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Final Fantasy XVI’s Announcement Highlights The Success of Final Fantasy XIV

Final Fantasy XVI XIV

Final Fantasy XVI’s Announcement Highlights The Success of Final Fantasy XIV

Yesterday Square Enix revealed Final Fantasy XVI, but the announcement had a special meaning for many fans of Final Fantasy XIV.

Yesterday Square Enix revealed Final Fantasy XVI, but the announcement had a special meaning for many fans of Final Fantasy XIV.

The game is developed by Square Enix’s recently-formed Creative Business Unit III under the leadership of Final Fantasy XIV director and producer Naoki Yoshida, who is serving as producer of the new game as well.

On top of that Hiroshi Takai, another XIV veteran, is working on Final Fantasy XVI as its director.

Considering the composition of Creative Business Unit III, which is still working on Square Enix’s popular MMORPG, it’s very likely that many who contributed to shaping and expanding Eorzea are also lending their creativity to the upcoming single-player chapter of the saga.

If you play XIV and felt a sense of deja-vu while watching the new trailer, you’re certainly not alone: large parts of the video could have very well been mistaken for the trailer for the next expansion of the MMORPG. As a matter of fact, what we saw of Final Fantasy XVI felt a lot like Final Fantasy XIV-2 Offline, and this is certainly not a complaint.

By placing the next mainline single-player chapter of the series in the capable hands of Yoshida-san and his team, Square Enix is sending a clear message.

That same team took the seemingly unsalvageable train wreck released in 2010 and not only salvaged it but transformed it into what’s arguably one of the best Final Fantasy games ever made. It nurtured the game over the years and made it grow with every expansion all the way to the Shadowbringers climax last year, and there’s more yet to come.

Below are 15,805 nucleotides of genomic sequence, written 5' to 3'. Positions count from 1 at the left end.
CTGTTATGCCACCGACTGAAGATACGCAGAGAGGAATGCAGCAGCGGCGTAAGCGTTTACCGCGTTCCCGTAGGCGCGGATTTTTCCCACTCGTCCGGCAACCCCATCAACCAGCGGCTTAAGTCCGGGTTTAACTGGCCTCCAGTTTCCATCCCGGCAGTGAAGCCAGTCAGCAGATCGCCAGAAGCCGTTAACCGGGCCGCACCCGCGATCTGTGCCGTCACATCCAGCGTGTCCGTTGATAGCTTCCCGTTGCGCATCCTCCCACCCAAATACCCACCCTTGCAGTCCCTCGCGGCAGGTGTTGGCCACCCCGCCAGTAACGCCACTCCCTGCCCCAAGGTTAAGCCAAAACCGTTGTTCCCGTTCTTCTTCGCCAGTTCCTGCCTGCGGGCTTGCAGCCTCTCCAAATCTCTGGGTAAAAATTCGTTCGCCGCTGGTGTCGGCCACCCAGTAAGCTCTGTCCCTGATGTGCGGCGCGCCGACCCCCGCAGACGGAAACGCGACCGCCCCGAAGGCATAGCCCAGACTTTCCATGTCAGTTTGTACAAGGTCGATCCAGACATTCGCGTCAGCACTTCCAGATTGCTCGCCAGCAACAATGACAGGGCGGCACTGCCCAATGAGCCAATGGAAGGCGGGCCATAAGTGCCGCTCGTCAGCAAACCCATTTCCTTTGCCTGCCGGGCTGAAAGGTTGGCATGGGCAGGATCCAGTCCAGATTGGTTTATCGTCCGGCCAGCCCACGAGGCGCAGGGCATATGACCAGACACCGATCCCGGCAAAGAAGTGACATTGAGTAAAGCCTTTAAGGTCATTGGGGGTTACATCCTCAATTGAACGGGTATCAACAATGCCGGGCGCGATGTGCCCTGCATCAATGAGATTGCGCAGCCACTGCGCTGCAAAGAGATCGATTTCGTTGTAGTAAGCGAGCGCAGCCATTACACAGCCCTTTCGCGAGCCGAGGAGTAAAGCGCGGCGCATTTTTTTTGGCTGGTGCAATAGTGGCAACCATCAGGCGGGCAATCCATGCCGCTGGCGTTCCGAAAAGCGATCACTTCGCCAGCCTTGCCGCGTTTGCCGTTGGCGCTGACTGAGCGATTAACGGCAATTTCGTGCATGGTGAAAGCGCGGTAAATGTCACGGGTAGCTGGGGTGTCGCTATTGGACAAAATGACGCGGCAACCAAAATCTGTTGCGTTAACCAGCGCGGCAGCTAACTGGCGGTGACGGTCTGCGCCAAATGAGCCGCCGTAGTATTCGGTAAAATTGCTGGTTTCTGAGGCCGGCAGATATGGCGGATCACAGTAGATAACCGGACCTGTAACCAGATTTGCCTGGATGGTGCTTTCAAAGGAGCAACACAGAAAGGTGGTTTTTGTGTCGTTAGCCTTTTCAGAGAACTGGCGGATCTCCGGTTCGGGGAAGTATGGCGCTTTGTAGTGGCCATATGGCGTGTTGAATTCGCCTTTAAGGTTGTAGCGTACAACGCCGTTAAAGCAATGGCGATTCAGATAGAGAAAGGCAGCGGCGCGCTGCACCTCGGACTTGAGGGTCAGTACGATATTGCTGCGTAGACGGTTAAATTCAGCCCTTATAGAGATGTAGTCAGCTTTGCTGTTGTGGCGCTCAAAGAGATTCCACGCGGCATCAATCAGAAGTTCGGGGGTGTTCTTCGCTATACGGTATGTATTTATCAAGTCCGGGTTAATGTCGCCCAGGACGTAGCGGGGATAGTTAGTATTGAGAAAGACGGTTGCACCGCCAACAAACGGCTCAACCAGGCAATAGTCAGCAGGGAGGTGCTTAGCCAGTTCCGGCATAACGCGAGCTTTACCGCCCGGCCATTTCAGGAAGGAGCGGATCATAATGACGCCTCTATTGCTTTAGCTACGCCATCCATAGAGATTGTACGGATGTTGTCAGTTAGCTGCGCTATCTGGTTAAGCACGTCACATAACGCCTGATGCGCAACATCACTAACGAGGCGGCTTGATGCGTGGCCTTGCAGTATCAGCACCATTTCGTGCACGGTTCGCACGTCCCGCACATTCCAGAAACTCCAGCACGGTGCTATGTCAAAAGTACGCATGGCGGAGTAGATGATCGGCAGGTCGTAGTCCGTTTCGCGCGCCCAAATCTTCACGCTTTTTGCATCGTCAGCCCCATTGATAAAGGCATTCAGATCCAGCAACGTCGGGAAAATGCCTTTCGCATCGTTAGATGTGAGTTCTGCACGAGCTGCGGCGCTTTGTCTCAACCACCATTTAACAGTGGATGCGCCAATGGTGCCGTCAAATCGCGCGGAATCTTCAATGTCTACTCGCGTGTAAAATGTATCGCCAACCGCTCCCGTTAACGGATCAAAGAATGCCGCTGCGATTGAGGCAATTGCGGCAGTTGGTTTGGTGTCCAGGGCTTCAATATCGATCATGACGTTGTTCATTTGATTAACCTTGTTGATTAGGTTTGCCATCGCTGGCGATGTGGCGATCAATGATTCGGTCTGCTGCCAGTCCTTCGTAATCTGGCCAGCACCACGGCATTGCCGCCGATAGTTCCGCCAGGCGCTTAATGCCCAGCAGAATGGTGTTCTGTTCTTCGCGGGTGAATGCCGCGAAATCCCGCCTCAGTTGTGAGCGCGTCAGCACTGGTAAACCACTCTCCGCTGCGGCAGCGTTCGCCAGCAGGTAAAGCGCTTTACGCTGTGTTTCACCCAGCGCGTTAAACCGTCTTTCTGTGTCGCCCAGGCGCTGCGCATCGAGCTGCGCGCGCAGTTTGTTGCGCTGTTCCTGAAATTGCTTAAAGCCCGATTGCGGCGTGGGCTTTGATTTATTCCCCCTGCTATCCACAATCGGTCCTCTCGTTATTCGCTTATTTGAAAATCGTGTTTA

I have been been adventuring in Eorzea since day one of 1.0 almost ten years ago and never left, even in the darkest hours. I have witnessed first-hand what Yoshida-san and the creatives under his leadership are capable of achieving.

I’ve observed their labor every step of the way, from the arduous mountain climb transitioning to A Realm Reborn between 2010 and 2013 to the triumph of successfully reviving the game and reaching new peaks over and over again with more yet to come.

From what I have observed with the development of Final Fantasy XIV I can say testify without a shadow of a doubt that if there is a team that is capable of making an all-time great mainline Final Fantasy game, it’s the creators of Final Fantasy XIV.

Quite obviously, the higher-ups at Square Enix felt the same, leading to today’s announcement. It’s certainly emblematic that the press release said almost nothing about the game, leaving the trailer to speak for itself.

Instead, it was almost entirely focused on the men at the helm of the project, basically telling fans all over the world “Rest easy, Final Fantasy fans, XVI is in the hands of the same people who made XIV. You can have confidence in the project.” And indeed, such confidence appears to be well-placed.

The trailer itself is basically a love song to Final Fantasy, presenting an explosion of all those familiar elements that the fans know and love. We see Shiva, Titan, Ramuh, and Ifrit (called Eikons, which is the same name used in Final Fantasy XIV), plenty of chocobos, a malboro, a coeurl, and more.

This is exactly the same focus and philosophy that Final Fantasy XIV has followed over the years since A Realm Reborn, purposely adding to the mix as many traditional FF elements that the fans know and love as possible.

The reveals of modern Final Fantasy games after the SNES era have often prompted me to ask myself “Is this really Final Fantasy?” The reveal of Final Fantasy XVI conveys its message loud and clear: “Hell yeah! This Is Final Fantasy!”

The additional message is perhaps a bit more subtle, but not much more: Square Enix has recognized that Final Fantasy XIV is one of the best games of the series and that it certainly has pleased many of its fans despite the perceived handicap of being an MMORPG.

Many modern chapters of the franchise have been arguably good but often divisive. On the other hand, over nearly ten years of hard work and loving care, Yoshida-san and his team have brought the fanbase together under the most unlikely banner, an MMORPG born from the most humiliating failure.

While a surefire recipe for success doesn’t exist in game development, this certainly gives me confidence, and Square Enix’s confidence in Naoki Yoshida, Hiroshi Takai, and the developers of Creative Business Unit III is likely the most explicit seal on Final Fantasy XIV’s triumph.

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